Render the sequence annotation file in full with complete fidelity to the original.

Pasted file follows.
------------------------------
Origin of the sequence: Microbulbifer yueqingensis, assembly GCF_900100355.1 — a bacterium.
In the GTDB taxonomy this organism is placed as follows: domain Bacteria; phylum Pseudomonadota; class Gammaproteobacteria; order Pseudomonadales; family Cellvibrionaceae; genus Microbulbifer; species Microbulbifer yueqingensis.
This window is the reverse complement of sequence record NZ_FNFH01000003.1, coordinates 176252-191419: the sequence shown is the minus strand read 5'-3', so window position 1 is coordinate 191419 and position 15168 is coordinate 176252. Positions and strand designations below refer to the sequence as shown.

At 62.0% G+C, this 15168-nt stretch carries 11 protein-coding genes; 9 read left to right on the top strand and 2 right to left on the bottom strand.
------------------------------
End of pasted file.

Origin of the sequence: Microbulbifer yueqingensis, assembly GCF_900100355.1 — a bacterium.
In the GTDB taxonomy this organism is placed as follows: domain Bacteria; phylum Pseudomonadota; class Gammaproteobacteria; order Pseudomonadales; family Cellvibrionaceae; genus Microbulbifer; species Microbulbifer yueqingensis.
This window is the reverse complement of sequence record NZ_FNFH01000003.1, coordinates 176252-191419: the sequence shown is the minus strand read 5'-3', so window position 1 is coordinate 191419 and position 15168 is coordinate 176252. Positions and strand designations below refer to the sequence as shown.

At 62.0% G+C, this 15168-nt stretch carries 11 protein-coding genes; 9 read left to right on the top strand and 2 right to left on the bottom strand.